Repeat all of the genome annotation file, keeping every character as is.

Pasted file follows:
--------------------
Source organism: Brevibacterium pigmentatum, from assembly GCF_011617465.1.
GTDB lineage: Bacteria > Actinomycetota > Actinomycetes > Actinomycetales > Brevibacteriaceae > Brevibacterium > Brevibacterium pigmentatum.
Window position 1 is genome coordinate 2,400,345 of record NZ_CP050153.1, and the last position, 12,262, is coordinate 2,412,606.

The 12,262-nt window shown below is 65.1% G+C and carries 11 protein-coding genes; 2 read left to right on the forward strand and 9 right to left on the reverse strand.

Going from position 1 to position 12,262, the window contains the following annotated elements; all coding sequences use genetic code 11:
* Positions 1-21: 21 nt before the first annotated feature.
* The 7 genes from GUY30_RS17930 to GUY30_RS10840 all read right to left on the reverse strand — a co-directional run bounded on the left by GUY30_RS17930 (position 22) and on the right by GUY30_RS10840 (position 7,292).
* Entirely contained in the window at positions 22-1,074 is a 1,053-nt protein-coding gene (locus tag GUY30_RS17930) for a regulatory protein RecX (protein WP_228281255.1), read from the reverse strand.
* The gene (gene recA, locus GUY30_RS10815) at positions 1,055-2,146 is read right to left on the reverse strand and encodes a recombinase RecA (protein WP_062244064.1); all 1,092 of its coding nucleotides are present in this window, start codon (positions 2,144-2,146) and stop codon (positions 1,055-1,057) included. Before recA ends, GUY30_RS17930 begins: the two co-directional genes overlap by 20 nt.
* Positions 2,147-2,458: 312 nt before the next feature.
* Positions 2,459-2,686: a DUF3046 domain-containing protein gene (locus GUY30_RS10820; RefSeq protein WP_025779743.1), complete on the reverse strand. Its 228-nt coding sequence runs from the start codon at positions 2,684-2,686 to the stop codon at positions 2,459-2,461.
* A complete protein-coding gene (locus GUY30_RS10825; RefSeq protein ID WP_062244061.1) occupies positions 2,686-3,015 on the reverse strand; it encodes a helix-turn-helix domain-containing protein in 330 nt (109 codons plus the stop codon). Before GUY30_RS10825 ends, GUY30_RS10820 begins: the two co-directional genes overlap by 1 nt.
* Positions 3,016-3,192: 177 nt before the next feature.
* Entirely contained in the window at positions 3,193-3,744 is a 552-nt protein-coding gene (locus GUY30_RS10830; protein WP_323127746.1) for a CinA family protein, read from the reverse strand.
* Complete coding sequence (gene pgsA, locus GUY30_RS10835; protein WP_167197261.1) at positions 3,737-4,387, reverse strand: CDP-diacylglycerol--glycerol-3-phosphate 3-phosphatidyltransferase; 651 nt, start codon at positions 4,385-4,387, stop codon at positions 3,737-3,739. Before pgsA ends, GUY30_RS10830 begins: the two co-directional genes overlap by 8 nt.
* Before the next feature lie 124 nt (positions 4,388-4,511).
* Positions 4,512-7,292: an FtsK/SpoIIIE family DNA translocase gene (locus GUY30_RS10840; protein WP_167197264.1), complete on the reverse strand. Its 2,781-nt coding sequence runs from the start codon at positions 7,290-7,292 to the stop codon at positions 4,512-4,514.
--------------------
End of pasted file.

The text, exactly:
Source organism: Brevibacterium pigmentatum, from assembly GCF_011617465.1.
GTDB lineage: Bacteria > Actinomycetota > Actinomycetes > Actinomycetales > Brevibacteriaceae > Brevibacterium > Brevibacterium pigmentatum.
Window position 1 is genome coordinate 2,400,345 of record NZ_CP050153.1, and the last position, 12,262, is coordinate 2,412,606.

The 12,262-nt window shown below is 65.1% G+C and carries 11 protein-coding genes; 2 read left to right on the forward strand and 9 right to left on the reverse strand.

Going from position 1 to position 12,262, the window contains the following annotated elements; all coding sequences use genetic code 11:
* Positions 1-21: 21 nt before the first annotated feature.
* The 7 genes from GUY30_RS17930 to GUY30_RS10840 all read right to left on the reverse strand — a co-directional run bounded on the left by GUY30_RS17930 (position 22) and on the right by GUY30_RS10840 (position 7,292).
* Entirely contained in the window at positions 22-1,074 is a 1,053-nt protein-coding gene (locus tag GUY30_RS17930) for a regulatory protein RecX (protein WP_228281255.1), read from the reverse strand.
* The gene (gene recA, locus GUY30_RS10815) at positions 1,055-2,146 is read right to left on the reverse strand and encodes a recombinase RecA (protein WP_062244064.1); all 1,092 of its coding nucleotides are present in this window, start codon (positions 2,144-2,146) and stop codon (positions 1,055-1,057) included. Before recA ends, GUY30_RS17930 begins: the two co-directional genes overlap by 20 nt.
* Positions 2,147-2,458: 312 nt before the next feature.
* Positions 2,459-2,686: a DUF3046 domain-containing protein gene (locus GUY30_RS10820; RefSeq protein WP_025779743.1), complete on the reverse strand. Its 228-nt coding sequence runs from the start codon at positions 2,684-2,686 to the stop codon at positions 2,459-2,461.
* A complete protein-coding gene (locus GUY30_RS10825; RefSeq protein ID WP_062244061.1) occupies positions 2,686-3,015 on the reverse strand; it encodes a helix-turn-helix domain-containing protein in 330 nt (109 codons plus the stop codon). Before GUY30_RS10825 ends, GUY30_RS10820 begins: the two co-directional genes overlap by 1 nt.
* Positions 3,016-3,192: 177 nt before the next feature.
* Entirely contained in the window at positions 3,193-3,744 is a 552-nt protein-coding gene (locus GUY30_RS10830; protein WP_323127746.1) for a CinA family protein, read from the reverse strand.
* Complete coding sequence (gene pgsA, locus GUY30_RS10835; protein WP_167197261.1) at positions 3,737-4,387, reverse strand: CDP-diacylglycerol--glycerol-3-phosphate 3-phosphatidyltransferase; 651 nt, start codon at positions 4,385-4,387, stop codon at positions 3,737-3,739. Before pgsA ends, GUY30_RS10830 begins: the two co-directional genes overlap by 8 nt.
* Before the next feature lie 124 nt (positions 4,388-4,511).
* Positions 4,512-7,292: an FtsK/SpoIIIE family DNA translocase gene (locus GUY30_RS10840; protein WP_167197264.1), complete on the reverse strand. Its 2,781-nt coding sequence runs from the start codon at positions 7,290-7,292 to the stop codon at positions 4,512-4,514.